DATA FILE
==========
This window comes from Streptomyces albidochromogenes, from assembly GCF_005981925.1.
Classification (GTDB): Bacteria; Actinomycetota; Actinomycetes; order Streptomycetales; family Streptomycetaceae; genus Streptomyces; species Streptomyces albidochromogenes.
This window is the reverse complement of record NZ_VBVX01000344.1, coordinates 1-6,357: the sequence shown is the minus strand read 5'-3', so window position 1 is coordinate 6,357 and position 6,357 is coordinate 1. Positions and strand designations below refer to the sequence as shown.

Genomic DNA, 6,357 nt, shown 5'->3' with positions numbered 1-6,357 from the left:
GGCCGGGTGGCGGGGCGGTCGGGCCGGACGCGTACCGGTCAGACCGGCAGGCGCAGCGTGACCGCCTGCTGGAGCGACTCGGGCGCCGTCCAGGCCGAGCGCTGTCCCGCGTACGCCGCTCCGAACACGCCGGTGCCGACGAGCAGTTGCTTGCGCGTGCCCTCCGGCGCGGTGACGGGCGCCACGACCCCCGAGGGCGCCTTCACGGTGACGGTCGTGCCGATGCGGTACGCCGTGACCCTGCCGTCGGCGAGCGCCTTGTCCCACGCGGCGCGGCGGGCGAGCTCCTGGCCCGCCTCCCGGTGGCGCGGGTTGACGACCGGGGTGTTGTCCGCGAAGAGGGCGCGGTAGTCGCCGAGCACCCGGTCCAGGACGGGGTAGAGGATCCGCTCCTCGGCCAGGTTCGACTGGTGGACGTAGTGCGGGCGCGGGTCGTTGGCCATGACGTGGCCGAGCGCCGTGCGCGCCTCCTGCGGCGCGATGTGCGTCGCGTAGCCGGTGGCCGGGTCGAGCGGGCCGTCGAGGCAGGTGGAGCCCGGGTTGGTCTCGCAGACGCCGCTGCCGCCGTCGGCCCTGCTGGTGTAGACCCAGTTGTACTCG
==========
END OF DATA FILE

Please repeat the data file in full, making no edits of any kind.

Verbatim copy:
This window comes from Streptomyces albidochromogenes, from assembly GCF_005981925.1.
Classification (GTDB): Bacteria; Actinomycetota; Actinomycetes; order Streptomycetales; family Streptomycetaceae; genus Streptomyces; species Streptomyces albidochromogenes.
This window is the reverse complement of record NZ_VBVX01000344.1, coordinates 1-6,357: the sequence shown is the minus strand read 5'-3', so window position 1 is coordinate 6,357 and position 6,357 is coordinate 1. Positions and strand designations below refer to the sequence as shown.

Genomic DNA, 6,357 nt, shown 5'->3' with positions numbered 1-6,357 from the left:
GGCCGGGTGGCGGGGCGGTCGGGCCGGACGCGTACCGGTCAGACCGGCAGGCGCAGCGTGACCGCCTGCTGGAGCGACTCGGGCGCCGTCCAGGCCGAGCGCTGTCCCGCGTACGCCGCTCCGAACACGCCGGTGCCGACGAGCAGTTGCTTGCGCGTGCCCTCCGGCGCGGTGACGGGCGCCACGACCCCCGAGGGCGCCTTCACGGTGACGGTCGTGCCGATGCGGTACGCCGTGACCCTGCCGTCGGCGAGCGCCTTGTCCCACGCGGCGCGGCGGGCGAGCTCCTGGCCCGCCTCCCGGTGGCGCGGGTTGACGACCGGGGTGTTGTCCGCGAAGAGGGCGCGGTAGTCGCCGAGCACCCGGTCCAGGACGGGGTAGAGGATCCGCTCCTCGGCCAGGTTCGACTGGTGGACGTAGTGCGGGCGCGGGTCGTTGGCCATGACGTGGCCGAGCGCCGTGCGCGCCTCCTGCGGCGCGATGTGCGTCGCGTAGCCGGTGGCCGGGTCGAGCGGGCCGTCGAGGCAGGTGGAGCCCGGGTTGGTCTCGCAGACGCCGCTGCCGCCGTCGGCCCTGCTGGTGTAGACCCAGTTGTACTCG